Following David’s awful sin of adultery with Bathsheba and the ensuing arranged murder of her husband, Uriah, he was confronted by Nathan the prophet. Among the consequences of his sins were that from his own household enemies would arise against him (2 Sam 12:10-11). Three of his sons—Amnon, Absalom, and Adonijah—each caused serious problems for him and his successor, Solomon (2 Sam 13; 14-17; 2 Kings 1-2). There was another person, whose name also began with an “A,” who rose up against him as a betrayer. This man, Ahithophel, had been a close advisor to David and could even have been called “the smartest man in the world.”
Now in those days the counsel that Ahithophel gave was as if one consulted the word of God; so was all the counsel of Ahithophel esteemed, both by David and by Absalom” (2 Sam 16:23).
He evidently came out of his own retirement and joined the revolt of Absalom as his trusted advisor (2 Sam 16:23).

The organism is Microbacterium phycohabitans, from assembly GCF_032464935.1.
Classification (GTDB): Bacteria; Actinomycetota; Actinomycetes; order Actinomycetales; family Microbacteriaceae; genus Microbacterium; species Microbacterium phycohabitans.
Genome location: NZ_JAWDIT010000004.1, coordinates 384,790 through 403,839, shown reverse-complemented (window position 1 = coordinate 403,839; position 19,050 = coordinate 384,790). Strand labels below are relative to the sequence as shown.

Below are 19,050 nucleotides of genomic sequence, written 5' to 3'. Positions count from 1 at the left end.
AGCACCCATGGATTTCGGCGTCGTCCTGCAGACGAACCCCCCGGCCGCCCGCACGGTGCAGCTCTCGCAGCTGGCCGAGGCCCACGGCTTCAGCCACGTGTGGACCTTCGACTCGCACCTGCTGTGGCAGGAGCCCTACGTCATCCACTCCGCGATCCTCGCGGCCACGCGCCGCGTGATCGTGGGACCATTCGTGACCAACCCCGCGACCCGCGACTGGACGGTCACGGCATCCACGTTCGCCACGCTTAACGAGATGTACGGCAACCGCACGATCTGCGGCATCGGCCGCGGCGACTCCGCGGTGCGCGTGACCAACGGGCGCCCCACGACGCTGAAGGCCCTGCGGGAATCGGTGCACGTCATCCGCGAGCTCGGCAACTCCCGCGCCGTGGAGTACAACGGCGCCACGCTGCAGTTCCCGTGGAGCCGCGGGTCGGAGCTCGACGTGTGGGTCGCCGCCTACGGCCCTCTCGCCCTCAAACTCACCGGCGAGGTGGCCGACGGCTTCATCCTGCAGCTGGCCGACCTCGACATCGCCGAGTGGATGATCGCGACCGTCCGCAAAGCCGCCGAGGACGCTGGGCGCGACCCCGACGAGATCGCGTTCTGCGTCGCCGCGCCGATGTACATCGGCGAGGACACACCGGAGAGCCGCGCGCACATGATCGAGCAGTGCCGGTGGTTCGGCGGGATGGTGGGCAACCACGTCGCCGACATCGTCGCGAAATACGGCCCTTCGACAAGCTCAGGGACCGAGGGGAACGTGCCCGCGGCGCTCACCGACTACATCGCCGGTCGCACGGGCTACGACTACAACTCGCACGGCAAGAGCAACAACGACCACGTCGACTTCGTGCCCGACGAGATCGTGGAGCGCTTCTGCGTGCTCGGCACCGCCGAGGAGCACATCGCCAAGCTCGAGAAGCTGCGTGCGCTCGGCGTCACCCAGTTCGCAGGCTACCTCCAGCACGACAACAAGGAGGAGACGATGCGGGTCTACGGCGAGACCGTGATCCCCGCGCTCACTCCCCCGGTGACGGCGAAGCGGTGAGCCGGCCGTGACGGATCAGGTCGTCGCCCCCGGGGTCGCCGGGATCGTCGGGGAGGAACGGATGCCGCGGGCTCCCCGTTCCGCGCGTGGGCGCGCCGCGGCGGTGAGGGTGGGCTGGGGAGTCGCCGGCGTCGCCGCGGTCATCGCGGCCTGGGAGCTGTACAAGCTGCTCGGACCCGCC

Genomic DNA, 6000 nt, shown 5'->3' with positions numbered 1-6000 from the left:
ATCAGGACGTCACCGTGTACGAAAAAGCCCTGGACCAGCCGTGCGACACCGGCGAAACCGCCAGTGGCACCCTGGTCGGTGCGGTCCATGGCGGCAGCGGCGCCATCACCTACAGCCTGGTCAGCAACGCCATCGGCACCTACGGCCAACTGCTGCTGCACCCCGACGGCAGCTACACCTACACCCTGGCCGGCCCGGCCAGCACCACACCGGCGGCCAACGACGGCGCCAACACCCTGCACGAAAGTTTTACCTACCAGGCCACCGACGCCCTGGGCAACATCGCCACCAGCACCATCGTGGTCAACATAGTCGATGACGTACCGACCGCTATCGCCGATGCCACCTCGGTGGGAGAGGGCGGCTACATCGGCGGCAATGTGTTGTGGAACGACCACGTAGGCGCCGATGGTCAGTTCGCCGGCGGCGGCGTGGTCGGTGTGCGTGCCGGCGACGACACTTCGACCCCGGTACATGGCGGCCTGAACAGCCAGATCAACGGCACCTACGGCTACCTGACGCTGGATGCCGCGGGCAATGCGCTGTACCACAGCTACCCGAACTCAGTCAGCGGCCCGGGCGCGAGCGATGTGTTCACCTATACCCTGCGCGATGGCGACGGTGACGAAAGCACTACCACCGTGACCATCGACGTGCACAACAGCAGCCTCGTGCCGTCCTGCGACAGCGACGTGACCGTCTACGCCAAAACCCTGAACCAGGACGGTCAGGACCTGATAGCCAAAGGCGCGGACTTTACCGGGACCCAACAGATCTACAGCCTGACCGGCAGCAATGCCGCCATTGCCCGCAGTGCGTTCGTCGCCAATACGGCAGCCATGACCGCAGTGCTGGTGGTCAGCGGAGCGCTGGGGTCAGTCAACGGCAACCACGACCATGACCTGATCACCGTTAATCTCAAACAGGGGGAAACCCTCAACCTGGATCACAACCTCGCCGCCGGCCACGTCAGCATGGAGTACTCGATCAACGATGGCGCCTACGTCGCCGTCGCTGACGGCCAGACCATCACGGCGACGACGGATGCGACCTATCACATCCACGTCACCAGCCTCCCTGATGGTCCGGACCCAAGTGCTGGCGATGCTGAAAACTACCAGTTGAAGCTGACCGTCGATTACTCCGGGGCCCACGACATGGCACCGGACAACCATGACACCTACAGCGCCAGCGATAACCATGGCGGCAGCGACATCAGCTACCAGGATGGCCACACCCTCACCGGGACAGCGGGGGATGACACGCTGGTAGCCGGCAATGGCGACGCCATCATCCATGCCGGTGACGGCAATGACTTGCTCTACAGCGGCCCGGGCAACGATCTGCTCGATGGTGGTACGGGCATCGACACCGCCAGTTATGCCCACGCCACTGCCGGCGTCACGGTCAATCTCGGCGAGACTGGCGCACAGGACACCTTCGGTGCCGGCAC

What is often overlooked, however, is that Ahithophel evidently became part of David’s family by marriage. Two passages explain that Ahithophel was the grandfather of Bathsheba (cf. 2 Sam 11:3 with 23:34). One need not speculate too much to see that when David “took” Bathsheba (2 Sam 11:4), Ahithophel must have left David’s service. Later, the crafty Absalom must have assumed (correctly) that Ahithophel would jump at the opportunity to get revenge against David so he asked him to come out of retirement—an offer that the old man simply could not refuse.